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'You Were Never Really Here' is brutal, but beautiful

88Nine’s Justin Barney and Milwaukee Film’s Kristopher Pollard are buds, they like cinema—they’re Cinebuds. This week on the podcast, they're reviewing "You Were Never Really Here."

Kpolly and Justin also discuss how much you want to know about a movie before you go see it.
Read more and listen to the full episode below.

"You Were Never Really Here" is directed by Lynne Ramsay and stars Joaquin Phoenix and Ekaterina Samsonov. In the film, a jaded veteran and brutal "thug-for-hire" attempts a rescue mission after a teenage girl goes missing. There's much more to the plot, but that's pretty much all we want to tell you without revealing the story that the entire film builds up to. You don't really need to know what it's about going into this movie. We didn't. And, we liked it that way. Sometimes that's the best way to see a movie. (Though, the irony is that we're going to keep talking about it, because we have a film podcast.)

We loved "You Were Never Really Here," though don't get us wrong, it's not a happy film. But, the quality of the film still left us in something resembling a good mood after watching the movie, even though the subject matter was as dark as it gets.

It dipped into a lot of themes and genres. It touches on some dark subjects like PTSD, corruption and abuse of power, but also has moments of levity. It's almost a thriller, it's almost a drama and it's almost an action movie. But, it's not quite any of those things entirely.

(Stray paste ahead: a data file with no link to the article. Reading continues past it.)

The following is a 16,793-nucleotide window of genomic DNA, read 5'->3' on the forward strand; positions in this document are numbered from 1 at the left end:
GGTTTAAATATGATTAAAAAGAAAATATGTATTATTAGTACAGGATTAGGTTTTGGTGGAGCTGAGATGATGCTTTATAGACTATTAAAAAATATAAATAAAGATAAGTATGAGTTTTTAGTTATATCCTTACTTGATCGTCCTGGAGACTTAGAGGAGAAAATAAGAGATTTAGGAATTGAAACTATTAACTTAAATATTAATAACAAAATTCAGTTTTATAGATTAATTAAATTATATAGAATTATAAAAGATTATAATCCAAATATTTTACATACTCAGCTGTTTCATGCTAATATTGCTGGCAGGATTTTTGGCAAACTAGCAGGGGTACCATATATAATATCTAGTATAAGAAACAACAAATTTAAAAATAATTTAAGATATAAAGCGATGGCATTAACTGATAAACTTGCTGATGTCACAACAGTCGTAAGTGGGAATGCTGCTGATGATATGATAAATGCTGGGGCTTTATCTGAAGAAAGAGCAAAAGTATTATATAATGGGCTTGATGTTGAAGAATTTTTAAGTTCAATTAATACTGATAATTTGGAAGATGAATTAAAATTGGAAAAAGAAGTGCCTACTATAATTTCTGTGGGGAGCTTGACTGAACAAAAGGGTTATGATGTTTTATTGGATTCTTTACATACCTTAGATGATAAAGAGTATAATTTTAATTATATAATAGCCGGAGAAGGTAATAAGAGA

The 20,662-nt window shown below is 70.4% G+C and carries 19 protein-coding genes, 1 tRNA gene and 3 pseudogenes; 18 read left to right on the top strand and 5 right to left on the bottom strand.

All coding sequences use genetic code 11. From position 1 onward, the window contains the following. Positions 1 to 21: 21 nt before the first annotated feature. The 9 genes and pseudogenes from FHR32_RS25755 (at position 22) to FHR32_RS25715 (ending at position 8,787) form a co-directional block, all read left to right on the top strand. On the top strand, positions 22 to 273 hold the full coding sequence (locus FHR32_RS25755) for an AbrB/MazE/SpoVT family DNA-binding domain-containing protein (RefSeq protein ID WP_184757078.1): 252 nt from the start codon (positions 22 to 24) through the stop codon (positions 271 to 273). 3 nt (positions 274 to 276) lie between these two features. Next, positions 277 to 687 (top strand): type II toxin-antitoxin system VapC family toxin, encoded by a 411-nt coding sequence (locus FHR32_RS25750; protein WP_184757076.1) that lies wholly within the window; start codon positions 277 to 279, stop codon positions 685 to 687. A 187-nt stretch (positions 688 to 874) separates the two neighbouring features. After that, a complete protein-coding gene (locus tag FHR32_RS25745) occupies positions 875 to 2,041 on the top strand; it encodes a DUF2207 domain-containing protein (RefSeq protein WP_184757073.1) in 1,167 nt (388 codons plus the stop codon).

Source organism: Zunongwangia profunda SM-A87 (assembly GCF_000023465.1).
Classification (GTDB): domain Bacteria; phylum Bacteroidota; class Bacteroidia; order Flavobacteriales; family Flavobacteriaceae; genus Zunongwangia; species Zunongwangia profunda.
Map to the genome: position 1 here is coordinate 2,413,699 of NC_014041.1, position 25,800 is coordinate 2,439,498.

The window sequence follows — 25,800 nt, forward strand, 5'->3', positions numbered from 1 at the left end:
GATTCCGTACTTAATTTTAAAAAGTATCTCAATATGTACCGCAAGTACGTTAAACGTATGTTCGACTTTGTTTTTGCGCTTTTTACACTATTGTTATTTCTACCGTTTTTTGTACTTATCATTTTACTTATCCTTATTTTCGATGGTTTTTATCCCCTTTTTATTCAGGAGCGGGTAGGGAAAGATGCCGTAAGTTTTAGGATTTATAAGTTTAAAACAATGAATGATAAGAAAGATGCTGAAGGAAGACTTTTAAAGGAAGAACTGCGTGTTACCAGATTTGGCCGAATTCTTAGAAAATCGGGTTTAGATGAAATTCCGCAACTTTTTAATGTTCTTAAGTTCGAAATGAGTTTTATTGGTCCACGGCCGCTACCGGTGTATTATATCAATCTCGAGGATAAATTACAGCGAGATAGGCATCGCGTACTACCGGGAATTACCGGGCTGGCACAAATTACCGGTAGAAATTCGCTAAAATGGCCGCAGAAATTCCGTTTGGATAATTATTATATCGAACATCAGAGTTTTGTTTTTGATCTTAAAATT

These pieces come together to create quite the emotional spectrum, while you're simultaneously piecing together the plot. It's not laid out nicely from the beginning. But, once you put all these pieces together, you're rewarded with a very through film and very well-developed characters.

You aren't watching a story about a veteran's psychological torture, you're feeling his torture.

That character development—right down to the henchmen who would be nameless and lineless in any other hitman movie—is what makes "You Were Never Really Here" great.

This is where it's hard to generalize the film as a thriller or an action movie. It's twisted and dark, but it also takes a minute to pause for some quiet and beautiful moments in the middle of a lot of killing. This humanization makes it different and refreshing, but it also makes the violence that much more jarring.

That's all we'll say about it. For more of our feelings on the movie and more thoughts about seeing films blindly without any context, listen to the full podcast above.

"You Were Never Really Here" is now playing in Milwaukee.

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